Tick Tock


Time was ticking away for the medical studies department at a top private research university.

Clinical researchers relied on the department’s web collaboration portal to house and share data from their studies of new medicines and medical treatments. And the application was just about to hit its 10-year anniversary – a dubious achievement in software.

The university’s IT department decreed that unless the aged system was modernized within six months to meet compliance, security, and a host of other IT standards, it would be disconnected from the university’s network.

The original developers, when contacted, announced they would no longer support the system. Their company had changed direction and was not interested in helping.

Our phone rang.

“Can your team bring our system into compliance before we get shut down?”

WARNING #1 – Do not trust any consultant who answers “Yes” to a question like this without first having conducted a formal analysis of your system and its environment. There are too many unknowns.

In this case, our analysis of the architecture could have stood as a study on obsolescence. Components were many versions out of date, approaching end-of-life, or harbored security vulnerabilities that alone warranted disconnecting the system from the broader network.

And then there was the source code, which tells the computer what to do. Chunks of it were old drafts. Other chunks were missing entirely. And much of the rest didn’t compile properly.

WARNING #2 – Beware the consequences of letting your systems age too long.

Eventually, you’ll have to catch up, at least to a recent version if not the latest. Why? It could be compliance issues, security threats, or declining performance. Ultimately it’s a simple question of continued viability.

As years pass without attention, the path between your critical system and a successful refresh becomes rough, potholes appear, then even the bridges fall away. The further behind you fall, the more difficult – and expensive – your upgrade process becomes.

WARNING #3 – Delaying modernization jeopardizes your system in the most dangerous way: it’s a slow, almost imperceptible burn that can damage beyond repair.

Years of inattention left this system’s database – containing all the department’s studies, reports, and other documentation – running on a server no longer supported by the vendor. Priceless data on the precipice.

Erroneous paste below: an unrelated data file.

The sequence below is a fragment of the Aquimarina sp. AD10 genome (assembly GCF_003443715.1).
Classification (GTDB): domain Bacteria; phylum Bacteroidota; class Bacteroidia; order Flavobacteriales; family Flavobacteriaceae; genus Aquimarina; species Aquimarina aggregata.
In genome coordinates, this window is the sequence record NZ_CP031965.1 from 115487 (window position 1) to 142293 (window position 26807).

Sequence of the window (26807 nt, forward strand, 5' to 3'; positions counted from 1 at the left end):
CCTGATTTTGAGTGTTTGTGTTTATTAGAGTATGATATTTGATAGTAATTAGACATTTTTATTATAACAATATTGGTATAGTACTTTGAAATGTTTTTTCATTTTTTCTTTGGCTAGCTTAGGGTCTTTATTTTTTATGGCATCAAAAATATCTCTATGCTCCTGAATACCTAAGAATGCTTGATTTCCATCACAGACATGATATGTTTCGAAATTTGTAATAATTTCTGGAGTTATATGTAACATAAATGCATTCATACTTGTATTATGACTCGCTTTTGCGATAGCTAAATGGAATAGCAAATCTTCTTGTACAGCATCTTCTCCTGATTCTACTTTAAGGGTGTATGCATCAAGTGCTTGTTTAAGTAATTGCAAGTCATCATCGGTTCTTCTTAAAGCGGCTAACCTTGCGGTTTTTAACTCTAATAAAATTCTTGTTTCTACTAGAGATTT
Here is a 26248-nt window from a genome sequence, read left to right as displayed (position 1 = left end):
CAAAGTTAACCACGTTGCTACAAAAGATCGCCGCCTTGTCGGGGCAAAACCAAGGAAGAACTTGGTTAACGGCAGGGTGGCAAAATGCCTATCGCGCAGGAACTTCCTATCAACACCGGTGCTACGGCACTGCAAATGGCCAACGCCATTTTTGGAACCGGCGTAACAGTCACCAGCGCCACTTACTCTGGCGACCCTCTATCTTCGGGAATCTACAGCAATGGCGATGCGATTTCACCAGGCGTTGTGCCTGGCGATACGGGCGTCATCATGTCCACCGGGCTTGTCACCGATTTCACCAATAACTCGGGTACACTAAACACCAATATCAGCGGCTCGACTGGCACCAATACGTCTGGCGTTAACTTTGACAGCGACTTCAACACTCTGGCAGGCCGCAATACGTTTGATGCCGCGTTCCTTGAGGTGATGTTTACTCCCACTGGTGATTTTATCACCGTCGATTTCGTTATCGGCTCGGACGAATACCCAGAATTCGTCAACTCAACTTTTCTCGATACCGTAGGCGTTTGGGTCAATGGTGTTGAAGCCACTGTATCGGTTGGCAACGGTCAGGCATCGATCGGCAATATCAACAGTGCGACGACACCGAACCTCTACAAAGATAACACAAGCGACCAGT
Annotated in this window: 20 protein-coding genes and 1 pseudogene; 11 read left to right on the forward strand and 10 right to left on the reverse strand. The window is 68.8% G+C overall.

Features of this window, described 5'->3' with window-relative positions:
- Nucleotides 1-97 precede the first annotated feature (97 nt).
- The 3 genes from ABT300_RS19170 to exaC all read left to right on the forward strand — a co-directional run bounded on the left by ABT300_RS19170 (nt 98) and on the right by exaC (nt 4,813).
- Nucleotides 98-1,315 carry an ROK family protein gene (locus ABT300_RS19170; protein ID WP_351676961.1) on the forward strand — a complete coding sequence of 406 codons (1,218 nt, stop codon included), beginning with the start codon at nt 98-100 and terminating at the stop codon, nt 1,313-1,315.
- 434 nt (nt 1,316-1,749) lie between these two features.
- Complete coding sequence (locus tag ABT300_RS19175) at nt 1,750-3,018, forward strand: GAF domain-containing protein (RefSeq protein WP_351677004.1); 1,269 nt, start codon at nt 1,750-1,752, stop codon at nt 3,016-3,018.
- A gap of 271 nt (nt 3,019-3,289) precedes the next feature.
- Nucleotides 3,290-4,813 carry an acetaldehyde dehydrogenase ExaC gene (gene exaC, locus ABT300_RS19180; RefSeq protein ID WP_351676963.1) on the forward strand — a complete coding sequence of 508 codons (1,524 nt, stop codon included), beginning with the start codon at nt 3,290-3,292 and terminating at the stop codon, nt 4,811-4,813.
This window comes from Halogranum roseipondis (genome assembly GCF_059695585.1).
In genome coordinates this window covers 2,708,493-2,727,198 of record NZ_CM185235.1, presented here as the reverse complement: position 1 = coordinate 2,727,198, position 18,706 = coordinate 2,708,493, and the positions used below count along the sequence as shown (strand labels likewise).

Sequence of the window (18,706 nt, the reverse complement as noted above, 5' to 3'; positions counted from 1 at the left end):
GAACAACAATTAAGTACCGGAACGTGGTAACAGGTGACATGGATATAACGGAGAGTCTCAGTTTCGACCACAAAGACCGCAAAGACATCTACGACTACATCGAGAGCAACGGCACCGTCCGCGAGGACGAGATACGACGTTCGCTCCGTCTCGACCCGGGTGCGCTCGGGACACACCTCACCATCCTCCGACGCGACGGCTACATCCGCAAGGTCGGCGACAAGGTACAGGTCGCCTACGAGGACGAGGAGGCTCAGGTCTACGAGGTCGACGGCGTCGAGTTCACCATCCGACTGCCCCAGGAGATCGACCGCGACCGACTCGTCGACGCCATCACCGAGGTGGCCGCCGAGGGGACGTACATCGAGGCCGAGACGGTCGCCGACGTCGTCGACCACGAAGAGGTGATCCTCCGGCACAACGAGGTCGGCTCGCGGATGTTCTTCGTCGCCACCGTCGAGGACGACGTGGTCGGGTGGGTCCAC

Imagine storing your valuables inside a rusty treasure chest with a brittle key that could break, forever jamming the lock. That’s vulnerability.

WARNING #4 – Own your software. It’s your house. Software engineers are just the architects and builders. Make sure you always have an updated, detailed blueprint of your system, and perform routine inspections and maintenance.

This system was missing both its blueprint and many component parts. The only way to keep it running and address necessary upgrades would be to reconstruct it. We would have to take the application apart, deduce how it works, and fill in the blanks. Ultimately, the software would need a complete redesign.

“Can your team bring our system into compliance before we get shut down?”

Now, with a complete picture, we were able to answer the initial question.

“Yes.” We can defuse your ticking time bomb. We’ll start with the most urgent issue:  prevent disconnection from the server. But the crisis isn’t resolved. The system still must travel a multi-step upgrade path to get where it needs to be.

Think this can’t happen to you? Beware!

Old system or new, best practices apply to everyone. Ask yourself:

  1. Can you put your hands on your system documentation?
  2. Is it complete? Is it current? Is it accurate?
  3. Are all the correct components present and accounted for?
  4. What happens if your developer leaves tomorrow?
  5. Are your servers being monitored, patched and refreshed?
  6. What is the first thing you’ll do if your system crashes?

Weak answers to these questions may kindle a fuse not easily snuffed out.


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